A ban on Jallikattu – an ancient practice that is both cultural and religious – is not only unconstitutional – it is also in violation of the Doctrine of Proportionality. Concept of Proportionality is an integral criterion of fairness and justice in statutory interpretation process – especially in Constitutional law. There must be a correct balance between the restriction placed by the corrective measure and the severity of the nature of the prohibited act. Doctrine of Proportionality would have to be necessarily applied when the issues relate to fundamental rights.

There cannot be a blanket ban on the practice of Jallikattu citing certain acts of cruelty that alleged to be caused or have been caused in the past by some of the owners of the Bulls or by the participants of Jallikattu. That would be akin to banning milk production since some unscrupulous traders indulge in adulteration of milk or some dairy farmers use steroids for enhancing milk production.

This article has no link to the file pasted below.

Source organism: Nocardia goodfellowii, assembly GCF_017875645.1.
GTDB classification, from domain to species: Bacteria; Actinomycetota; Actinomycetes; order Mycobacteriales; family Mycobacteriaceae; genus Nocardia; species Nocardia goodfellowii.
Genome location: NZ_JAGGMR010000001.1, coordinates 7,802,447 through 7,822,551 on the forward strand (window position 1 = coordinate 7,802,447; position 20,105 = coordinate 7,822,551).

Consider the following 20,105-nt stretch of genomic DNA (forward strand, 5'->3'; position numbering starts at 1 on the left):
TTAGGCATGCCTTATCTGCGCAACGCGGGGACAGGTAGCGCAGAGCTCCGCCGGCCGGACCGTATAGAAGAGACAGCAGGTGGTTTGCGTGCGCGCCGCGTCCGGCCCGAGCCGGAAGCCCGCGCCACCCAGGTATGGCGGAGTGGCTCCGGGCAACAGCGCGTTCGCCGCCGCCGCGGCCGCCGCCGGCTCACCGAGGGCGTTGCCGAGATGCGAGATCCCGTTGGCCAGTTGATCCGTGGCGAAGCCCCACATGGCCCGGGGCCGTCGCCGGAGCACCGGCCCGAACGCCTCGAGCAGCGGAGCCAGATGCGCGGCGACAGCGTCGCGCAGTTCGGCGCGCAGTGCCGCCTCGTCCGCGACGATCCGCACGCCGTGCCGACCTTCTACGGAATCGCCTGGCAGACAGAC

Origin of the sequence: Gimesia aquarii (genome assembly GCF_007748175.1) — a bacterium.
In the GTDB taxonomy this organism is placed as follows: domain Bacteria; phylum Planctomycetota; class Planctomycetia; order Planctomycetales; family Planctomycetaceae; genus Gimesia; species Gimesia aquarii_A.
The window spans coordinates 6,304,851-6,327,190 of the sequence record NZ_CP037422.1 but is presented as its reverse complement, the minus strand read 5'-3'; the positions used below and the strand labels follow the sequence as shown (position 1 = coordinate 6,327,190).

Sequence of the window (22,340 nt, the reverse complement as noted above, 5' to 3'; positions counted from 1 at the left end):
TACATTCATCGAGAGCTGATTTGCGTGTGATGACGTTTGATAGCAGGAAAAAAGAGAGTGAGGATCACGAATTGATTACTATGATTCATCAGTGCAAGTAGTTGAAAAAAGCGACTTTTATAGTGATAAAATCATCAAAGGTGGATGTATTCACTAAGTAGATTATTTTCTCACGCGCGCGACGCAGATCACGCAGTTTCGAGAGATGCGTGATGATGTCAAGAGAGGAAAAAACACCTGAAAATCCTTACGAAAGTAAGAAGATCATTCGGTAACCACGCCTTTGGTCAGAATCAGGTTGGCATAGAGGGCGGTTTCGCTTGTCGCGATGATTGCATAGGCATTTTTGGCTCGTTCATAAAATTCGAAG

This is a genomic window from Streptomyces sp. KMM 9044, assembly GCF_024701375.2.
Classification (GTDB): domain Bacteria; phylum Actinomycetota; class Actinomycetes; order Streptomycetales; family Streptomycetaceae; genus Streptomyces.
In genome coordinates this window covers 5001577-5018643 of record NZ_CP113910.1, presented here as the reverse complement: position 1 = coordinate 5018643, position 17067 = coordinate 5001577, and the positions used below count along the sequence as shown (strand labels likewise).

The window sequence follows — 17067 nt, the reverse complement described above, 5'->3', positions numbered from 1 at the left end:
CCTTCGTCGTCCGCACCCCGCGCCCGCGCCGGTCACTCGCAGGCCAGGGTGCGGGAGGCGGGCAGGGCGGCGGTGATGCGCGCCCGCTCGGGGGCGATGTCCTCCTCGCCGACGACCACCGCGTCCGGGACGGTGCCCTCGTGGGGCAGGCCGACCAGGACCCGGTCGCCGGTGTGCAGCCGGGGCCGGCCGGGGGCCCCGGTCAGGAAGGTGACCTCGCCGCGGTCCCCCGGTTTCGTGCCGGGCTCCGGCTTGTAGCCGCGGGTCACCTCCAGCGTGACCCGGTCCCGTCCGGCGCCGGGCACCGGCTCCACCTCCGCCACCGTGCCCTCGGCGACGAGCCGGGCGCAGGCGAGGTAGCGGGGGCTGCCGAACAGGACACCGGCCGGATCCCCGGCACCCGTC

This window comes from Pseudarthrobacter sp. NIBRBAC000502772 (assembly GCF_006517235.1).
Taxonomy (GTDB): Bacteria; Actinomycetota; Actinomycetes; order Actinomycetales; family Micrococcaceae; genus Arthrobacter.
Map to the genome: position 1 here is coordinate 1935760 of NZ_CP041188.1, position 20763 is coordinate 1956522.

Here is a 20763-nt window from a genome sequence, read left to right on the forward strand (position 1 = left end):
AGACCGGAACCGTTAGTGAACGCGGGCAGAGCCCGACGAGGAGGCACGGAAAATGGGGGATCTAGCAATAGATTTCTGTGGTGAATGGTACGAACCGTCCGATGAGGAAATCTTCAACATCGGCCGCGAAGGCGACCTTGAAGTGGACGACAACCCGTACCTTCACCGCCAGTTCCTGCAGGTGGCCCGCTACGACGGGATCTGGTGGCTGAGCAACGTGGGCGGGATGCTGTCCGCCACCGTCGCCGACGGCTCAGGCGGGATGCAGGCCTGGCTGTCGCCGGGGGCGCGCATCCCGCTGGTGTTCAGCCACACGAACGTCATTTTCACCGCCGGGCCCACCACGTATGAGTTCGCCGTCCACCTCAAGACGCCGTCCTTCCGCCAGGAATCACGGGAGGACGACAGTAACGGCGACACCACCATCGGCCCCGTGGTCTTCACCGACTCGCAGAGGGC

5. Regulation vs. Ban
Jallikattu cannot be done away with, especially when it is a beneficial practice and a distinct culture of Tamil Communities who have a fundamental right to conserve it.
Government of Tamil Nadu has taken many steps since 2009 to insure that the Jallikattu events are carried out without any abuse of the Jallikattu bulls. Notification dated 07.01.2016 issued by the Central Government too provides for many precautionary procedures that need to be adopted before celebration of Jallikattu. These procedures include test of the bulls by the authorities of the Animal Husbandry and Veterinary Department, the defining of the size of the enclosures where Jallikattu would be held, etc.
There can be reasonable restrictions or regulations to ensure that the fundamental rights are observed in a humane manner and to ensure public order and health. However, a fundamental right cannot be abridged or abrogated in the name of regulating it.
6. The need to sustain the progeny of invaluable Ethnic Cattle Breeds through Jallikattu